The Vulnerable Older People's Plan - Important points from the coalface

12 September 2013

Dr Adam Gordon is a Consultant Geriatrician and Honorary Associate Professor in Medicine of Older People at Nottingham University Hospitals NHS Trust. He is Deputy Honorary Secretary of the British Geriatrics Society and also edits this blog.shutterstock_118509595

The list of imperatives to improve care for older people is convincing. It’s now difficult to accept a future version of our National Health Service that doesn’t have a coordinated plan for frail older people at its middle. In this respect it’s good to see that the government is taking the issue seriously with a national consultation on it’s Vulnerable Older People’s plan (VOPP).  On September 11th, I went to a meeting in London to present the British Geriatrics Society’s position.

The emphasis on living healthily for longer is to be commended. 65 year olds can today, on average, expect to live for another 20 years. My 1-year old daughter, notwithstanding her Scottish genes, has a one in three chance of living to 100.  So health promotion beyond 65 seems sensible. A challenge to this agenda is the recognition that it should not end with the onset of disease or disability.  There is good evidence that we can prevent falls and fractures, and pressure ulcers. We can reverse incontinence and malnutrition. We can detect and intervene early to avoid the adverse effects of elder abuse. These interventions work in even the most frail and dependent of people.  Health and social care teams know this and already deliver very effective care in these areas but there has, thus far, been a failure to incentivize a coherent response to health promotion in later life at a national level. Careful thought about this should be part of the VOPP.

The concept of both named accountable clinician and care coordinators makes sense.  We know that the most effective model of healthcare delivery for frail older people is comprehensive geriatric assessment (CGA) and that a core feature of that model is a single professional who is able to draw together the assorted inputs of a multi-professional team. It seems logical that the coordinator should, in the first instance, be a GP. Nobody is better placed. It is, however, important that the need to collate information not just on medical interventions but also from allied health and social care colleagues is made an explicit part of the role. GPs and care coordinators will also need power of delegation.  If a community matron, or a long-term conditions nurse practitioner, is involved they might be the most appropriate named accountable clinician. If a person is in long-term care, their care home manager might be the most appropriate care coordinator. This last point, although intuitive and supported by the emerging evidence from research, would require a renegotiation of the terms in which the NHS engages with long-term care – particularly with regard to opening up some of our services to direct access by care home managers.

The concept of joined-up care raises the issue, at a practical level, of shared information between health and social care. The reality from the clinical coalface across much of the country, is that health and social care staff are desperate to share data more closely but that administrative barriers prohibit us from doing so. Clear leadership is needed as part of the VOPP to remove these hurdles.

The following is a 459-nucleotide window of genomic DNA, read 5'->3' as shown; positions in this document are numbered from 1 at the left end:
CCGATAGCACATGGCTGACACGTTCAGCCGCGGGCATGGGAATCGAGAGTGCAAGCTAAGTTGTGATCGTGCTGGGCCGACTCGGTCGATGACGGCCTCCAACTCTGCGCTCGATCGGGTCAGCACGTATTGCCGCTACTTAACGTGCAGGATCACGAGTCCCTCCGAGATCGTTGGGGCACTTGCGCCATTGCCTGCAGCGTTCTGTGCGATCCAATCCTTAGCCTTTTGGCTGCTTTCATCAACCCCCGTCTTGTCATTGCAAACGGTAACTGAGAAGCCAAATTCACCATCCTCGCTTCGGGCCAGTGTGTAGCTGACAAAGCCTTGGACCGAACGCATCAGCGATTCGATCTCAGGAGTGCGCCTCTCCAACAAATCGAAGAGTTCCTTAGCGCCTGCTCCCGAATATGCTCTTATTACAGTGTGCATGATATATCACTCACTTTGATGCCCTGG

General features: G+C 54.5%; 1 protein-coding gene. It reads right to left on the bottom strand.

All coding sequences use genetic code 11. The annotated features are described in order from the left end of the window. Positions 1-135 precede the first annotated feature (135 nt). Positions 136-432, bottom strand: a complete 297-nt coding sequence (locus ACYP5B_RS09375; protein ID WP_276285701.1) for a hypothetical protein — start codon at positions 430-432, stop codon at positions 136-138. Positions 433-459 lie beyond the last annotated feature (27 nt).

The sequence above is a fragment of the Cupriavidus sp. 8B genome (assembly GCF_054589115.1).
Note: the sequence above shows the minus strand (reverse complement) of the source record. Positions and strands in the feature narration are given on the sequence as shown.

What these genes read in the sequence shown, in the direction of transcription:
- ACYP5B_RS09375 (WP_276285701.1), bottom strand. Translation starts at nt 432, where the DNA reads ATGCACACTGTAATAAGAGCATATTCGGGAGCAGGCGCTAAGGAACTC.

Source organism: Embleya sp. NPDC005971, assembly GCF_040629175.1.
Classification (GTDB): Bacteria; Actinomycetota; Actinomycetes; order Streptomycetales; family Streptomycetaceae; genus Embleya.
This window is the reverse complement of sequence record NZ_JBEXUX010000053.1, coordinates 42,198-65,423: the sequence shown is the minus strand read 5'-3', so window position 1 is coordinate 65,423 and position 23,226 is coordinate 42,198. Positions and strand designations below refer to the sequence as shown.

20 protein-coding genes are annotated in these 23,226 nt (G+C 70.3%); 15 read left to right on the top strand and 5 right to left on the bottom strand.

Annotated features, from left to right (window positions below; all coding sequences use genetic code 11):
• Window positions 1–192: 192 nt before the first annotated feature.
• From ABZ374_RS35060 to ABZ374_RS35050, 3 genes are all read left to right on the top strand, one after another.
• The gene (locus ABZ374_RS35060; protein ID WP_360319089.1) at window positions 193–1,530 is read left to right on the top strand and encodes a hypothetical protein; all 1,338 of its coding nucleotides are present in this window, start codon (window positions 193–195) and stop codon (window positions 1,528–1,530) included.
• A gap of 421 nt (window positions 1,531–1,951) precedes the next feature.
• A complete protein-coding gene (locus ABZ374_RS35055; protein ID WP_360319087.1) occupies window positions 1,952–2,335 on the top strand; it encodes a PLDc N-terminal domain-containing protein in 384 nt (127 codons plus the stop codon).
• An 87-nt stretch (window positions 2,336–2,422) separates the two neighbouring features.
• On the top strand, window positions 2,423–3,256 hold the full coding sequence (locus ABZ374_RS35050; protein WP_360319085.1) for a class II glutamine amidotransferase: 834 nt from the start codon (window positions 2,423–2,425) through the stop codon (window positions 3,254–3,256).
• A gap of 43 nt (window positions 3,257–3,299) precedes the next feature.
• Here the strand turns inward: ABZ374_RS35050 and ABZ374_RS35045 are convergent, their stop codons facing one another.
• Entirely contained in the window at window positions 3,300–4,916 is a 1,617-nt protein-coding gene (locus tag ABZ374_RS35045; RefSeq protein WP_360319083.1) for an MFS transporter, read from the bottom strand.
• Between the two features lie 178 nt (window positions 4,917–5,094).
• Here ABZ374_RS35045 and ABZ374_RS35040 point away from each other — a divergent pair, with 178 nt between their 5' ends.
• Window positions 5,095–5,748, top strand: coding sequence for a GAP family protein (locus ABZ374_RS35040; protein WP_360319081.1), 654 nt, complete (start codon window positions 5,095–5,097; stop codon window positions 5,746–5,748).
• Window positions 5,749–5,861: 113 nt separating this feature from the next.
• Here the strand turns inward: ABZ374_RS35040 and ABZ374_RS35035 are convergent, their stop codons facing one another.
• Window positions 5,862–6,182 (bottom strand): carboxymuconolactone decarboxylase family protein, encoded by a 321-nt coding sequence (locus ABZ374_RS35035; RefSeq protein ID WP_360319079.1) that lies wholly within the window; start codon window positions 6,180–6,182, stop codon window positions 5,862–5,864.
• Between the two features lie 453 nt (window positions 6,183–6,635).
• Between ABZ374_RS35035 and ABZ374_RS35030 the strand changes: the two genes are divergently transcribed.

Under the heading of improving access, we have to recognise the component of the frail older population that can’t come, shouldn’t come or won’t come to clinic – either in primary or secondary care. Can’t come because they’re too immobile. Shouldn’t come because to do so causes distress or exacerbates cognitive impairment, or because more useful information can be gleaned by seeing them in their home environment. The won’t comes have been dealt with relatively well by primary care in the past - but in secondary care we’ve allowed them a couple of “do not attends” and then bid them farewell. The problem is that they end up coming in anyway, once their health has deteriorated to the point of requiring admission.  In these regards, initiatives that take secondary care clinicians out of hospital and closer to the patient, even into their own homes, should be encouraged.  We have to recognise that this is not a very time-efficient way of providing care and that it clearly should not apply to all patients. There is, however, a group for whom it is essential. The VOPP needs to consider how services can be structured along these lines.

Finally, out-of-hours care.  There is such a thing as an avoidable admission. Several of the mechanisms underpinning avoidance of inappropriate admissions are there within the VOPP.  But we have to recognise that, by virtue of their multiple, often serious, long-term conditions, frail older people will from time-to-time need hospitals.  We have to make sure that appropriate access to secondary care, both in and out of hours, in enshrined in the VOPP.  We need to avoid the debate becoming polarized to the extent that all secondary care admissions are viewed as bad. Geriatric medicine evolved in the 1930s out of the failure of our world class health services to engage effectively with frail older people.  We can’t return to this.  This should not be about rolling back secondary care provision, which is already overstretched, it should be about extending provision outside of hospital so that older people can get the right care, in the right place, at the right time, wherever that may be.

It’s not too late to provide your thoughts on the VOPP – the consultation exercise is online at http://betterhealthandcare.readandcomment.com

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